A Foreign Office spokesperson said: ‘We regret the delay and we take the protection of diplomatic bags very seriously. We have taken steps to ensure that this would not be repeated. There are lessons we have learned from this case.’
In other government departments hundreds of missing sensitive and personal documents were never recovered, including more recent data losses.
Bank details and national insurance numbers
Documents show that in June the Department of Communities and Local Government accidentally sent the bank details and national insurance numbers of all its 2,000 staff members to the wrong email address. The department claimed that protocols were activated immediately and said the person responsible for sending the email was retrained.
Elsewhere the Treasury Office revealed that members of staff had accidentally left ‘sensitive’ and ‘restricted’ documents on planes and trains on four occasions so far since May 2010.
Several incidents in the Department of Health saw patients’ details and prescription information sent to the wrong email addresses. In June a system shut-down was triggered when a software error allowed system users to access the personal data of other users.
Bryan Glick, editor in chief of Computer Weekly said: ‘From files being dumped in skips to memory sticks being lost, there have been regular losses from government departments. It’s difficult to deny that some is inevitable, as there is some degree of human error. Security will never be 100%, but these figures show that the government could be doing a lot better.’
He added: ‘For the MOJ to have more than a thousand data losses in one year is pretty scandalous. Because the government holds so much sensitive and confidential information, data losses are even more serious. The nature of the data means that the government should be going beyond what’s expected, but it seems like it is not even reaching the basic standards.’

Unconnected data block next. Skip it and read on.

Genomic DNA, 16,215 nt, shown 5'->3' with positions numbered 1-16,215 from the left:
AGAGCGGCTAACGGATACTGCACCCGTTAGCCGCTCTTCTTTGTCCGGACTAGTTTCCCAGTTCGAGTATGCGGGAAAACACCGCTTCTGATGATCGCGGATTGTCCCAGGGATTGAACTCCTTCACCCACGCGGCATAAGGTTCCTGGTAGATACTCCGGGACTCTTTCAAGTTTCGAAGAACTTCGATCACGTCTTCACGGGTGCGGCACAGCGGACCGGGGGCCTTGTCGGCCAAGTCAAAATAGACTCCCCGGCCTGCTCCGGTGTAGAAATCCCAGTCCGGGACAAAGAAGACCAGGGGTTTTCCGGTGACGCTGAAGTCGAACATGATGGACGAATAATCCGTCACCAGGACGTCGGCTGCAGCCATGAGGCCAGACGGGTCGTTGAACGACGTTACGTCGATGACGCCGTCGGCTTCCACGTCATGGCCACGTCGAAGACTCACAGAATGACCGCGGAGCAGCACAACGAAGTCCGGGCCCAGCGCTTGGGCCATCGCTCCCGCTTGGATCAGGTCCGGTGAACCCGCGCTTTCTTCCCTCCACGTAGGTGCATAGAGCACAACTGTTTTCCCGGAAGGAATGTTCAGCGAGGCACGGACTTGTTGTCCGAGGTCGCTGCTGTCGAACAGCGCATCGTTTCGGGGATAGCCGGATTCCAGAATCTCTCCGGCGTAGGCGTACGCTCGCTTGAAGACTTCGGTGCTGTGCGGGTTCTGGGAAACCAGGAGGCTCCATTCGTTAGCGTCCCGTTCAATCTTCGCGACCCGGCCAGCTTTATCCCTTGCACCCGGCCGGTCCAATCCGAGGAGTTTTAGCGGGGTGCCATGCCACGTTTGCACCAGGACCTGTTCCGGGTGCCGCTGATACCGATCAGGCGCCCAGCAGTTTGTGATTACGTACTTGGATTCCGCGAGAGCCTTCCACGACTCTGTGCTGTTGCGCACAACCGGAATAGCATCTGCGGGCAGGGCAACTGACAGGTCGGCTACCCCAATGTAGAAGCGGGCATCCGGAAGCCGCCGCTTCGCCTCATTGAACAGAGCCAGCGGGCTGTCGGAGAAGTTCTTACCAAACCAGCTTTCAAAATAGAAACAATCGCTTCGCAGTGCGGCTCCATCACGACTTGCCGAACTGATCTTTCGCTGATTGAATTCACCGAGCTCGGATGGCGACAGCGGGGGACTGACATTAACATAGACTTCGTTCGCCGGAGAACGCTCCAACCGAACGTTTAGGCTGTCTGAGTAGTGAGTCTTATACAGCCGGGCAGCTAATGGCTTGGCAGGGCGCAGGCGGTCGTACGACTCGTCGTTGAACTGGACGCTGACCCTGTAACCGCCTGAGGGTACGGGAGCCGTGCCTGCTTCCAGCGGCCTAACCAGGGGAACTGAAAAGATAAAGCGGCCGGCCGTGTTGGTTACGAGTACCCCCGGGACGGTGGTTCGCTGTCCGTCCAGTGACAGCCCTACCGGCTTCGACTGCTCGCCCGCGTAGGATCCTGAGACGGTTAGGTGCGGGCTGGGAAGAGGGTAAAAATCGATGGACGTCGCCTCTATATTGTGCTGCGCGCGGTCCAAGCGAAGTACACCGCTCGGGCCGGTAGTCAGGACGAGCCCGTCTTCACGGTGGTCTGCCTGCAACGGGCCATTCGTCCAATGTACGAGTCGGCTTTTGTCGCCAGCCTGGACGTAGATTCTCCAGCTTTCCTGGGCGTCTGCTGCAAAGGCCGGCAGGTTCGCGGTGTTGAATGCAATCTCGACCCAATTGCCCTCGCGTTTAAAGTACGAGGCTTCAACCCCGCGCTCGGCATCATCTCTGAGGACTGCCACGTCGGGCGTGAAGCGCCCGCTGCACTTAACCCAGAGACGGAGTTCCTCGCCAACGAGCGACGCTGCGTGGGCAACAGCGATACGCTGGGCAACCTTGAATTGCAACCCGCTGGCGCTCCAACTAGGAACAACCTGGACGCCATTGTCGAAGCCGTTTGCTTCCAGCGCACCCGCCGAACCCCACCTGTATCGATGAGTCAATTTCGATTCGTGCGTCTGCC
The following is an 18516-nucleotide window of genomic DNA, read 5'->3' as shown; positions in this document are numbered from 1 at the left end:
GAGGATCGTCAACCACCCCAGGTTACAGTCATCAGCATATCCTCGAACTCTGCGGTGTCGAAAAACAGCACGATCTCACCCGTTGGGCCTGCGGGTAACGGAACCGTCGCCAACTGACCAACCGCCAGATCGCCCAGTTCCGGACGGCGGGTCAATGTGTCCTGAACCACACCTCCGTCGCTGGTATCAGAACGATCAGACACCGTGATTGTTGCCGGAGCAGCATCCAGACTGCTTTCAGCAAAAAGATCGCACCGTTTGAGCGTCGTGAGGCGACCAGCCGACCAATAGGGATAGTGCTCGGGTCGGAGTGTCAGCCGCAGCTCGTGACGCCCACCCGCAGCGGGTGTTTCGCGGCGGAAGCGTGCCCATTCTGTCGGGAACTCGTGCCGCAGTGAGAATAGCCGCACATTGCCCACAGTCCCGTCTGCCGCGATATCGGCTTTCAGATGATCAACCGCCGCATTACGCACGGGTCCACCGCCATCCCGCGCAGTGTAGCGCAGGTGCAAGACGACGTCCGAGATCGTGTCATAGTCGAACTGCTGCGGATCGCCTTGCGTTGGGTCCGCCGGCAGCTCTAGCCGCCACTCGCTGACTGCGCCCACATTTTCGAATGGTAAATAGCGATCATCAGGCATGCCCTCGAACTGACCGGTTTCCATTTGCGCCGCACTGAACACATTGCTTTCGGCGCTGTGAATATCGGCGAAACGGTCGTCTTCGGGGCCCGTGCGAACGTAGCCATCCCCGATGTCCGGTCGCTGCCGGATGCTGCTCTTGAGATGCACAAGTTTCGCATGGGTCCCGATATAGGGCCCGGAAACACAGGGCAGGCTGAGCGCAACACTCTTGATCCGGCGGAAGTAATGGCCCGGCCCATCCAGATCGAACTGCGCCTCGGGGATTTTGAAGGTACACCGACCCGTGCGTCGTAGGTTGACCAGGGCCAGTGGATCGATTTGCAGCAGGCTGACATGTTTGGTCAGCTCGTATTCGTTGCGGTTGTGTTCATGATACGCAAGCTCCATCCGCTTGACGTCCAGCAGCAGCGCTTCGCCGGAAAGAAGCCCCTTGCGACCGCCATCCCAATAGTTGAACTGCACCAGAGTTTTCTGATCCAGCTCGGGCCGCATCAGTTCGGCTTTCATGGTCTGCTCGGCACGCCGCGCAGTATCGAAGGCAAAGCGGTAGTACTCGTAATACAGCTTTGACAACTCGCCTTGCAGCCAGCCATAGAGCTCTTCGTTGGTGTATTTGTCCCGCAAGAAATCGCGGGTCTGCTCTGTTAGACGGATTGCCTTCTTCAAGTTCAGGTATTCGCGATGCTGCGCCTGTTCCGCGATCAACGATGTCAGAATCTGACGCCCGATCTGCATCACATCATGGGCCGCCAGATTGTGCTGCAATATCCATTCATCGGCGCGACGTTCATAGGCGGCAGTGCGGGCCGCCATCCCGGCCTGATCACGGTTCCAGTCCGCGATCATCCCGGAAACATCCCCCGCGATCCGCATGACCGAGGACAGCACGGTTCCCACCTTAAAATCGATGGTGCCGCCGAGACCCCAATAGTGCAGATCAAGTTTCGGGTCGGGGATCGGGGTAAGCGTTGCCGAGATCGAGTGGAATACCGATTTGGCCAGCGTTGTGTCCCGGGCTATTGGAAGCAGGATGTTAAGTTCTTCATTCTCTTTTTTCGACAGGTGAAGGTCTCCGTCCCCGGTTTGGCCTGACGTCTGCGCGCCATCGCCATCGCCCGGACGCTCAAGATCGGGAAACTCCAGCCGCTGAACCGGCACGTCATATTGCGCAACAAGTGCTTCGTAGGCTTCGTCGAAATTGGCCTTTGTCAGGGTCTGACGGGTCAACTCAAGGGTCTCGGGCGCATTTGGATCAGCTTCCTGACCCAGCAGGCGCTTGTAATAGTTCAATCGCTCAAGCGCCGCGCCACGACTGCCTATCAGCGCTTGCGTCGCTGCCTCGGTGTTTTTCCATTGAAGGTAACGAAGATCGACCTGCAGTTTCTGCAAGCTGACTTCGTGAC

Bryan Glick, editor in chief of Computer Weekly
Data breaches have plagued government departments and particularly the MOD, who acknowledged in November that it had lost 150 laptops in just 18 months.
In 2008 an MOD security probe criticised the department for not taking security seriously enough. The inquiry had been launched after thieves stole a laptop containing personal details of 600,000 recruits. The laptop had been left in a parked car over night in Birmingham.
Investigators found that three other similar laptops had also been stolen from cars since 2004. The report said: ‘Generally, there is little awareness of the current, real, threat to information, and hence to the Department’s ability to deliver and support operational capability. Consequently, there can be little assurance that information is being effectively protected.’
It added: ‘Outside MOD HQ, with a few notable exceptions, there is very limited understanding of the Department’s obligations under the Data Protection Act.’
The breach also led the Information Commissioner’s Office (ICO) to issue an enforcement notice to the MOD. But the ICO said that the loss of two CDs by HMRC in 2008 which contained 25 million people’s personal details remains the most serious breach investigated.
An ICO spokesman said: ‘It’s vital that organisations take this legal responsibility seriously. This is even more crucial when handling sensitive information such as people’s medical details.’
‘Any report of a loss of personal information is obviously a concern for us – that’s why we encourage bodies to put sufficient resources into ensuring they get it right, including encryption and adequate staff training.’